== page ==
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13 Other Ways to Say “In Addition to”

When we talk or write, we oftentimes utilize the phrase in addition to bringing up another point. But we likely overuse this expression, making our language appear tedious, and rather than thoughtlessly lean on this repetitive phrase, let’s explore some alternate ways to put across this concept to liven things up. There are actually a bunch of different terms that can serve a similar purpose if we take a second to consider the options.

Alternatives to “In Addition to”

When we use the same expressions every time we show that we have a poor vocabulary. In case you are in an official meeting, this will also reflect the final result of the meeting. You will show that you are not educated enough and most likely there may not be a positive effect from the meeting.

1. Moreover

Example: “The plan is economically viable. Moreover, it’s environmentally sustainable.”

Usage: “Moreover” is used a lot in formal writing. It doesn’t just add info to the argument but boosts it too. It works great in persuasive or argument texts where each point plays off the last one to give more power to the overall message.

2. Furthermore

Example: “He is a great team player. Furthermore, his innovative ideas often lead to successful projects.”

Usage: “Furthermore” is kind of like “Moreover”, but you see it more in academic and professional stuff when adding things to make the argument stronger. It shows the thinking development and you’ll find it in presentations, reports papers when more evidence or examples are needed.

3. Additionally

Example: “The museum offers free entry for students. Additionally, guided tours are available at a reduced cost.”

Usage: Not as intense as the other two, additionally can work in formal and informal stuff and it’s good for listing multiple points or features when you are explaining something factual like in a brochure, guide, or just descriptive writing.

4. Also

Example: “She plays the guitar, and also sings beautifully.”

Usage: A more casual phrase that fits into everyday talk and writing is “also”. You use it to throw in simple facts or extra info straight up, often when listing stuff or describing things.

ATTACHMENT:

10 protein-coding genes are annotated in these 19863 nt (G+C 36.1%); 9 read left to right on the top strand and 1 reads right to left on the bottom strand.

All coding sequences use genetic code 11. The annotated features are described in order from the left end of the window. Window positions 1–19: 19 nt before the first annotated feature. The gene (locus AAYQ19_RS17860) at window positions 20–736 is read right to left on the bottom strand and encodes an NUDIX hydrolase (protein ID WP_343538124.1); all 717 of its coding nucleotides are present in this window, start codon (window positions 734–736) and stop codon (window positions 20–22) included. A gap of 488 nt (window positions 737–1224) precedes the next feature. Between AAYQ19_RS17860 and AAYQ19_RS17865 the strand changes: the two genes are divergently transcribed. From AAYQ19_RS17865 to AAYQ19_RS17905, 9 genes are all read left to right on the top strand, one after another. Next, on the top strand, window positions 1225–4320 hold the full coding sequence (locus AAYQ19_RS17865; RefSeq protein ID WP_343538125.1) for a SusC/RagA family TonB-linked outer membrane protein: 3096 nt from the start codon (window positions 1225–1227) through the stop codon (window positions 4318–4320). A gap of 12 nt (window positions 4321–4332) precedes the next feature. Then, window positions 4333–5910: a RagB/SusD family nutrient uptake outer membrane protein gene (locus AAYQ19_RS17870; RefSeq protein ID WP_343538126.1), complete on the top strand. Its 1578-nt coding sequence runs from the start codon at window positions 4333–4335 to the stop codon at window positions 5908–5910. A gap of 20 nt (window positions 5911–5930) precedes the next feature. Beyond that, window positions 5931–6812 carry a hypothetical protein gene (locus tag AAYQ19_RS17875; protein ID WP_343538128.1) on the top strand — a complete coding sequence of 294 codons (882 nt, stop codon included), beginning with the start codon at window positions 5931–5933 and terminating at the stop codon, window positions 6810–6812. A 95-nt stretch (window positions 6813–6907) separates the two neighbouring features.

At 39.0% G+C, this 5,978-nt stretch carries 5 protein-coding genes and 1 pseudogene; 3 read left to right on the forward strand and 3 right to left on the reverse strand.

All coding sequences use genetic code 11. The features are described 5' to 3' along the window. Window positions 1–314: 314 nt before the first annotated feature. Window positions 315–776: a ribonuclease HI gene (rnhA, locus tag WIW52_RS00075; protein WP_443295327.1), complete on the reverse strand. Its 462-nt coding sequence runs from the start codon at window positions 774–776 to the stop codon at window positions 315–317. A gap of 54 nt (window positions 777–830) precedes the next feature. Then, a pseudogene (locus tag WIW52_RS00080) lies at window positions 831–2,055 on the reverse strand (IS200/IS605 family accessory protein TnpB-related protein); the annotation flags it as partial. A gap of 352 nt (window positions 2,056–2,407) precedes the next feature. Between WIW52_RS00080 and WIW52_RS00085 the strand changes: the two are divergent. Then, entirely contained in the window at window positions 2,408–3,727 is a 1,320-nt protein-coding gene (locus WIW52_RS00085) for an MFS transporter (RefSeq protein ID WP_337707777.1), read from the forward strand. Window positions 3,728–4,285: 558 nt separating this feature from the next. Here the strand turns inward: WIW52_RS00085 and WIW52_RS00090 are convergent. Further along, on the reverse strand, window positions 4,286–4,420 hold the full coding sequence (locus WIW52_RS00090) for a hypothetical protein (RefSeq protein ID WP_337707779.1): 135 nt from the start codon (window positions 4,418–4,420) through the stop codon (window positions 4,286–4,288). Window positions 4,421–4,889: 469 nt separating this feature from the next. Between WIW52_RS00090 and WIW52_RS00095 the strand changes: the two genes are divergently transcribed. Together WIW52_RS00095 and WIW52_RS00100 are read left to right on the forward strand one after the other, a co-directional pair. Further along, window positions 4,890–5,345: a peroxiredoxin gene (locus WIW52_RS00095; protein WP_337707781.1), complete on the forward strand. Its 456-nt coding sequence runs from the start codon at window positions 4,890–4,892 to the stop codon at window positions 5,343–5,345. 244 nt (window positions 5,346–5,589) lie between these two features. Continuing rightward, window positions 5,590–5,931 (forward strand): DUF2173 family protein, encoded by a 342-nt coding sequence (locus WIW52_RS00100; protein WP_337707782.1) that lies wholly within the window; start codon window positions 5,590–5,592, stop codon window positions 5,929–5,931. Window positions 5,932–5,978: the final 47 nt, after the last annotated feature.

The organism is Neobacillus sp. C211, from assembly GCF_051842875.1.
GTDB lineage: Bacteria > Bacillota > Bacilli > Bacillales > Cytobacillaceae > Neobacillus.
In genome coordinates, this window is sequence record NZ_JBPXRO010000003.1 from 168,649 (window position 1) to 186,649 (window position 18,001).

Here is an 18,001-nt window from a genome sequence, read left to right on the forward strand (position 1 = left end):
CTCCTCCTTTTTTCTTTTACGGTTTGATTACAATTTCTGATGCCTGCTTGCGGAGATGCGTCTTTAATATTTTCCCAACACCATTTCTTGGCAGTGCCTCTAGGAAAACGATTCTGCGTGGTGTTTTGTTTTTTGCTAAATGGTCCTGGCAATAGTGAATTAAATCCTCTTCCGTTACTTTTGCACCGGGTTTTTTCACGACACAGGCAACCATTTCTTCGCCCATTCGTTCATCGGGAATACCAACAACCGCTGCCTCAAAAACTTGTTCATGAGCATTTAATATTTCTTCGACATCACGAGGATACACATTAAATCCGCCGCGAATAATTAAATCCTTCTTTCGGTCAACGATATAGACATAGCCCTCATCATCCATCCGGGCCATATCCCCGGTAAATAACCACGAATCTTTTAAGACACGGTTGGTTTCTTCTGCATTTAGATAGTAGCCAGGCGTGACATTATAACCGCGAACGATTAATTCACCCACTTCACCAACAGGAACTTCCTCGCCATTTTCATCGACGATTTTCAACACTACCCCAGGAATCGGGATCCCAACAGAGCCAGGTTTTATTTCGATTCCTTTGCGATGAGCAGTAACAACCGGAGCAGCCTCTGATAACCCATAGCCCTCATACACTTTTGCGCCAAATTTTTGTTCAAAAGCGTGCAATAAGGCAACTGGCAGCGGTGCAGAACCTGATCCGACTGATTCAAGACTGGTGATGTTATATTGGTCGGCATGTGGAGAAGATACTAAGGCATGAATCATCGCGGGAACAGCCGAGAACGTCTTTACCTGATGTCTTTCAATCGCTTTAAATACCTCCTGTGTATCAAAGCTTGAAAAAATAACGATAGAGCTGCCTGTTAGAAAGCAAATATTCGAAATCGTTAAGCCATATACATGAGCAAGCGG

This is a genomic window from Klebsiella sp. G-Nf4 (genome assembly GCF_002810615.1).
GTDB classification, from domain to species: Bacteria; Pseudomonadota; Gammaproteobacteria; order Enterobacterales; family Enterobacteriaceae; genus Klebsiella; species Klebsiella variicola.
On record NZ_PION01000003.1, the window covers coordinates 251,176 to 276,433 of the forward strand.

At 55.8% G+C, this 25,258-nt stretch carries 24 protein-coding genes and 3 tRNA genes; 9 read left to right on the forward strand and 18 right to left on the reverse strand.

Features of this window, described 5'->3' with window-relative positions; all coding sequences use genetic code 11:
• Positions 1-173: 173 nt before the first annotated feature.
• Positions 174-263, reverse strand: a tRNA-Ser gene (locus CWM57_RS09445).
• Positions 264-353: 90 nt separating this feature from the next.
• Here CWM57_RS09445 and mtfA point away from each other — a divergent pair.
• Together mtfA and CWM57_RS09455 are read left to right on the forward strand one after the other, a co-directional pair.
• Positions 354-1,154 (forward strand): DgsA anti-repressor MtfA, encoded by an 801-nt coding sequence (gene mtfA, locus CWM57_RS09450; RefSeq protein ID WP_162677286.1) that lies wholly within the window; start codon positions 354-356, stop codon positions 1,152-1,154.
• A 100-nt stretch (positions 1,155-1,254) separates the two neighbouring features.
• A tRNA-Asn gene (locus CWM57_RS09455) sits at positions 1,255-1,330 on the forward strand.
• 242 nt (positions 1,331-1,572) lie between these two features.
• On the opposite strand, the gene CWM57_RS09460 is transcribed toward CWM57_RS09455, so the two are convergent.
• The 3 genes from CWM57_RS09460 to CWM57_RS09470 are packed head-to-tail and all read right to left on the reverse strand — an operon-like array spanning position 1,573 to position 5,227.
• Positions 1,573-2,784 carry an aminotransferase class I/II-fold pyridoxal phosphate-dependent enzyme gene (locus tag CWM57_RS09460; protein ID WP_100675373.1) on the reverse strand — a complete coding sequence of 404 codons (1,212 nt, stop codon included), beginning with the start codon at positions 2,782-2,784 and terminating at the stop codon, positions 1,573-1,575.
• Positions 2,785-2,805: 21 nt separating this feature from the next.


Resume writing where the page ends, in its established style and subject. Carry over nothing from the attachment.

5. As well as

Example: “The course covers basic computing skills, as well as advanced programming.”

Usage: It’s great for items or aspects and more chill than “in addition to”. People use it when two or more pieces matter the same as what you’re talking about.

6. On top of that

Example: “He won the race, and on top of that, set a new record.”

Usage: More of a spoken thing, it piles on surprises. You see it in stories or convos where someone wants to stress another point that’s worth noting or unexpected.

7. Besides

Example: Besides Italian, she also speaks French and Spanish.”

Usage: ‘Besides’ can be used to toss in extra stuff, kind of like an afterthought. It’s good for tacking on extra little details that might not be the main thing but still add something.

8. Not to mention

Example: “The city is known for its culture and history, not to mention its fantastic food.”

Usage: This phrase brings up more stuff like it’s pretty obvious or you already get it. It emphasizes the extra thing being said. People use “not to mention” a lot when talking or writing to highlight another point that’s assumed or especially important given the situation.

9. Equally important

Example: “Reducing carbon emissions is crucial. Equally important is the need to invest in renewable energy sources.”

Usage: You can use “equally important” to stress that some additional idea is just as big a deal as what came before. It works well in talks or arguments where you need to balance different views, like in politics, debates, or anything where you analyze stuff from all sides.

10. Not only… but also

Example: “The new policy will not only help reduce traffic congestion but also improve air quality.”

Usage: ‘Not only… but also’ is a correlative conjunction used to add emphasis to two or more equally significant points. It is particularly effective in persuasive writing or speeches, as it underscores the multifaceted benefits or aspects of a particular subject or argument.

11. To say nothing of

Example: “The car’s advanced features, to say nothing of its impressive performance, make it a great choice.”

Usage: This phrase sorta subtly suggests that the extra info coming in is pretty obvious or well-known, so it almost doesn’t need saying. It’s regularly used in persuasive or descriptive ways to subtly play up the importance or good looks of the extra point, adding some oomph to the main thing being talked about.

12. Coupled with

Example: “The hotel’s central location, coupled with its affordable prices, makes it an ideal choice for travelers.”